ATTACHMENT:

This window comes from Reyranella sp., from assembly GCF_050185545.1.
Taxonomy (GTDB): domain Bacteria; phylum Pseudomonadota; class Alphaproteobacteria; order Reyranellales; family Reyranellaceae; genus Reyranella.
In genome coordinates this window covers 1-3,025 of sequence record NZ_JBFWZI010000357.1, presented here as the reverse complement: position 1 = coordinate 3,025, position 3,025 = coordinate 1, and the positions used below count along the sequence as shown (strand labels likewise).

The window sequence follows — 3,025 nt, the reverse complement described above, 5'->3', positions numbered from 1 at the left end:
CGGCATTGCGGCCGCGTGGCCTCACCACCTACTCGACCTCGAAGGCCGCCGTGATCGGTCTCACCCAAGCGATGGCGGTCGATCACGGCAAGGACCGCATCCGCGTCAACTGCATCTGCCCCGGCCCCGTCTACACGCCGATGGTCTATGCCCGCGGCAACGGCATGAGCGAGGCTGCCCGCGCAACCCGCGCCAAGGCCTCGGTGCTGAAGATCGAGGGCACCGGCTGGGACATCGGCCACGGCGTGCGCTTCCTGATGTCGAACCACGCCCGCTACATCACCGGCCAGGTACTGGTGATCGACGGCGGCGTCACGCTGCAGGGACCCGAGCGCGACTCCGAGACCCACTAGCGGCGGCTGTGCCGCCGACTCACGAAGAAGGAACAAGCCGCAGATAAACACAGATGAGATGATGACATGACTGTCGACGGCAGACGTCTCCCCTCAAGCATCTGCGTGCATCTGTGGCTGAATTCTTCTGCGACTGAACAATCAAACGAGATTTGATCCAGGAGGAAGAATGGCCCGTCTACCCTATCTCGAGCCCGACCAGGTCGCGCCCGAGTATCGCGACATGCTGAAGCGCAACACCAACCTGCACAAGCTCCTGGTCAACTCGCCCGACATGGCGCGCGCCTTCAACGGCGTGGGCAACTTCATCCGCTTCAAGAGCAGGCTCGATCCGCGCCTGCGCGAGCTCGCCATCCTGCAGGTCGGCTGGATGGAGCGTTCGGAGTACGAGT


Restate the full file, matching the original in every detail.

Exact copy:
This window comes from Reyranella sp., from assembly GCF_050185545.1.
Taxonomy (GTDB): domain Bacteria; phylum Pseudomonadota; class Alphaproteobacteria; order Reyranellales; family Reyranellaceae; genus Reyranella.
In genome coordinates this window covers 1-3,025 of sequence record NZ_JBFWZI010000357.1, presented here as the reverse complement: position 1 = coordinate 3,025, position 3,025 = coordinate 1, and the positions used below count along the sequence as shown (strand labels likewise).

The window sequence follows — 3,025 nt, the reverse complement described above, 5'->3', positions numbered from 1 at the left end:
CGGCATTGCGGCCGCGTGGCCTCACCACCTACTCGACCTCGAAGGCCGCCGTGATCGGTCTCACCCAAGCGATGGCGGTCGATCACGGCAAGGACCGCATCCGCGTCAACTGCATCTGCCCCGGCCCCGTCTACACGCCGATGGTCTATGCCCGCGGCAACGGCATGAGCGAGGCTGCCCGCGCAACCCGCGCCAAGGCCTCGGTGCTGAAGATCGAGGGCACCGGCTGGGACATCGGCCACGGCGTGCGCTTCCTGATGTCGAACCACGCCCGCTACATCACCGGCCAGGTACTGGTGATCGACGGCGGCGTCACGCTGCAGGGACCCGAGCGCGACTCCGAGACCCACTAGCGGCGGCTGTGCCGCCGACTCACGAAGAAGGAACAAGCCGCAGATAAACACAGATGAGATGATGACATGACTGTCGACGGCAGACGTCTCCCCTCAAGCATCTGCGTGCATCTGTGGCTGAATTCTTCTGCGACTGAACAATCAAACGAGATTTGATCCAGGAGGAAGAATGGCCCGTCTACCCTATCTCGAGCCCGACCAGGTCGCGCCCGAGTATCGCGACATGCTGAAGCGCAACACCAACCTGCACAAGCTCCTGGTCAACTCGCCCGACATGGCGCGCGCCTTCAACGGCGTGGGCAACTTCATCCGCTTCAAGAGCAGGCTCGATCCGCGCCTGCGCGAGCTCGCCATCCTGCAGGTCGGCTGGATGGAGCGTTCGGAGTACGAGT